The minimum retirement age in Singapore is 62, yet employees in the city-state believe that their careers will stagnate around the age of 48. This was the outstanding finding of the latest Randstad Singapore survey on ageism in the workplace, and corroborates multiple anecdotal accounts and claims across various media that once workers reach their 40s, they can forget about career development or even finding a new job.
The survey, which looked at over 1,000 respondents across various industries, found that on average, 57 percent of employees feel they are offered fewer training opportunities by employers as they age. The number dropped to 47 percent for younger employees, but increased to 64 percent for employees above the age of 55. Similarly, older employees were more likely to feel that they had been managed unfairly because of their age, and that their workplace was less likely to value them as they get older.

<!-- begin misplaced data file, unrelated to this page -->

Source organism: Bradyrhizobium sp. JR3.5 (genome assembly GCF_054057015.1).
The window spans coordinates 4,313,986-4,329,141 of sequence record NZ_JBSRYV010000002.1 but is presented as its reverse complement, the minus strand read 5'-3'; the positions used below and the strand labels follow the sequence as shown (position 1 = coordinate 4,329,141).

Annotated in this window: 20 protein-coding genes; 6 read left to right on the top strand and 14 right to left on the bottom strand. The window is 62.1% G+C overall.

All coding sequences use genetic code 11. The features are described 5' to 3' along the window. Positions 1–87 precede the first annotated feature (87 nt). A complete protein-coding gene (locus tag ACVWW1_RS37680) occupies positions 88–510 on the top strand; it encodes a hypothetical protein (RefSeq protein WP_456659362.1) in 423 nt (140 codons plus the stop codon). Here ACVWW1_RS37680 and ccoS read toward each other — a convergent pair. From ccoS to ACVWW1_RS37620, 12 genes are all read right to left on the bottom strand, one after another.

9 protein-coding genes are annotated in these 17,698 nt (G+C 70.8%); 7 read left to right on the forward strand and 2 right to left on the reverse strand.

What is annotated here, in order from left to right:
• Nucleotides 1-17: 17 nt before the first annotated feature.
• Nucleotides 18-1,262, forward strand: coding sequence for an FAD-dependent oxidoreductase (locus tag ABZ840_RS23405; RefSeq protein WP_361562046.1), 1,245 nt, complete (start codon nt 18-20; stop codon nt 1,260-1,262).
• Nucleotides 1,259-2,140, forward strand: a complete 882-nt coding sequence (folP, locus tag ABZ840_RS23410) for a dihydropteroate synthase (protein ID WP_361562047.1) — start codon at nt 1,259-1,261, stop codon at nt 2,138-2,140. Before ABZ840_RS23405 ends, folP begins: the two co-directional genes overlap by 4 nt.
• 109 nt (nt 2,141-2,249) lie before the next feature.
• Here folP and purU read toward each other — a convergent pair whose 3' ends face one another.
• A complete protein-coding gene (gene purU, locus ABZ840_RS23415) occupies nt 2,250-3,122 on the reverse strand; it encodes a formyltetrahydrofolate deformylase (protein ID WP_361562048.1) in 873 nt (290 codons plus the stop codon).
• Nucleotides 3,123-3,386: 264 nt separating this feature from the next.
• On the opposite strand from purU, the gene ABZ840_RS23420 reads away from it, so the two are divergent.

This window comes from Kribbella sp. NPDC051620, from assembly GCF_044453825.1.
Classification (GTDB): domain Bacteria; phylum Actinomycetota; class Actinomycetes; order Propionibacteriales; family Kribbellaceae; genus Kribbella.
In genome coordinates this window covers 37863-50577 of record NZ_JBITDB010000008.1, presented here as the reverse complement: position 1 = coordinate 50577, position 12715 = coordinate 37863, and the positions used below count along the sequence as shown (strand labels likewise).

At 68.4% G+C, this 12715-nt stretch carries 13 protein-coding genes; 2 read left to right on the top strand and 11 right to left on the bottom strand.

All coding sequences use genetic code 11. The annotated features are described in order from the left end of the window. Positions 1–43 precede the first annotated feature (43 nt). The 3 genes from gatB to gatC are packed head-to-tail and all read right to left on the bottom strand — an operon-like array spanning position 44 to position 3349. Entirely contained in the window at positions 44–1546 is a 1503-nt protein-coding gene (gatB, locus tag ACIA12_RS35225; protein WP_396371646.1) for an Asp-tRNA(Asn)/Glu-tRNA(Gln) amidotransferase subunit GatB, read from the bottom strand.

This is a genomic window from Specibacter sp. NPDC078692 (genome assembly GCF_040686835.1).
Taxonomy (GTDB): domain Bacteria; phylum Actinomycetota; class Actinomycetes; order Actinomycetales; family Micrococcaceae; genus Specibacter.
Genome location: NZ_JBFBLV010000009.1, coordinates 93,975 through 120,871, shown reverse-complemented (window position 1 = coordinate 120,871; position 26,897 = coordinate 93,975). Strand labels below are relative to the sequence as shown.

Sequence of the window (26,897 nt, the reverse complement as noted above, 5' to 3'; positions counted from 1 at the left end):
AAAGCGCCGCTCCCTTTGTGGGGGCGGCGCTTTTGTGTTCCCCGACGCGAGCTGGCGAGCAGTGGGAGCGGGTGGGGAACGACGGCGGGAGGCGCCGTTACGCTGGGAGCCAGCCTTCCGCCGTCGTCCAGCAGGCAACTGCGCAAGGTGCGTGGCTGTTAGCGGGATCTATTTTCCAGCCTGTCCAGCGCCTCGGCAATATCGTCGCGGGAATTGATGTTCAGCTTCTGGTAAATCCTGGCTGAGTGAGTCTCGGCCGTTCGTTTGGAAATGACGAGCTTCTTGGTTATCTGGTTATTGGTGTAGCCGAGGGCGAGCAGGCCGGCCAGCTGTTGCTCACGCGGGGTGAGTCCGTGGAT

The numbers change slightly for women, who are more likely to believe that they will experience career stagnation at a younger age, but who are also less likely to feel singled out or mismanaged because of their age.
The ageism suggested by the survey findings may be exacerbated by an element of groupishness. For example, employees are apparently reluctant to socialize with people who are much more than a few years younger or older than they are, and the greater the age gap, the greater the communication gap. Younger employees even actively avoid interacting with older workers, apparently because they have difficulties communicating with the other party.
Jaya Dass, Randstad’s managing director for Singapore and Malaysia, said of this finding: “When members of different generations choose to actively avoid interacting with each other, it inherently creates a poor and uncooperative work environment. To mitigate the effects of ageism, employers need to enforce non-discriminatory HR policies and intervene as soon as they are made aware of any potential cases of workplace discrimination. Companies should also create teams that consist of employees from different generations to encourage learning through the sharing of contrasting viewpoints and perspectives.”